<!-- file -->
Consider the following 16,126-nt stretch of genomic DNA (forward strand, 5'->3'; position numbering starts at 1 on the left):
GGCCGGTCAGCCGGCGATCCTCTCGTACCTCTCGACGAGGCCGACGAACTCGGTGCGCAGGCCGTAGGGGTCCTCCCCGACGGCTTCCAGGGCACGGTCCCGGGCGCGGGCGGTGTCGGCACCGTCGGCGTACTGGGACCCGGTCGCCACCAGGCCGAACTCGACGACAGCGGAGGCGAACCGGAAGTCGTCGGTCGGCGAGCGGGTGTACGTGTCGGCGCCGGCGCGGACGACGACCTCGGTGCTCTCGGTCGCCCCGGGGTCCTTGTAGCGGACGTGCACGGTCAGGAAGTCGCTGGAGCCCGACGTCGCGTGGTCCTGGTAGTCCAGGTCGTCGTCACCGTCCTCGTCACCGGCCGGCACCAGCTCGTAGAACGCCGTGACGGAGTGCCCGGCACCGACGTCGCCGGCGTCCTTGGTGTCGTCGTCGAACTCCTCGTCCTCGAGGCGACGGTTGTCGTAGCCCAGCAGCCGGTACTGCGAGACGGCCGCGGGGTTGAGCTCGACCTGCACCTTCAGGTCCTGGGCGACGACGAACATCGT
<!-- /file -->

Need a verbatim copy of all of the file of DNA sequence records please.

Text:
Consider the following 16,126-nt stretch of genomic DNA (forward strand, 5'->3'; position numbering starts at 1 on the left):
GGCCGGTCAGCCGGCGATCCTCTCGTACCTCTCGACGAGGCCGACGAACTCGGTGCGCAGGCCGTAGGGGTCCTCCCCGACGGCTTCCAGGGCACGGTCCCGGGCGCGGGCGGTGTCGGCACCGTCGGCGTACTGGGACCCGGTCGCCACCAGGCCGAACTCGACGACAGCGGAGGCGAACCGGAAGTCGTCGGTCGGCGAGCGGGTGTACGTGTCGGCGCCGGCGCGGACGACGACCTCGGTGCTCTCGGTCGCCCCGGGGTCCTTGTAGCGGACGTGCACGGTCAGGAAGTCGCTGGAGCCCGACGTCGCGTGGTCCTGGTAGTCCAGGTCGTCGTCACCGTCCTCGTCACCGGCCGGCACCAGCTCGTAGAACGCCGTGACGGAGTGCCCGGCACCGACGTCGCCGGCGTCCTTGGTGTCGTCGTCGAACTCCTCGTCCTCGAGGCGACGGTTGTCGTAGCCCAGCAGCCGGTACTGCGAGACGGCCGCGGGGTTGAGCTCGACCTGCACCTTCAGGTCCTGGGCGACGACGAACATCGT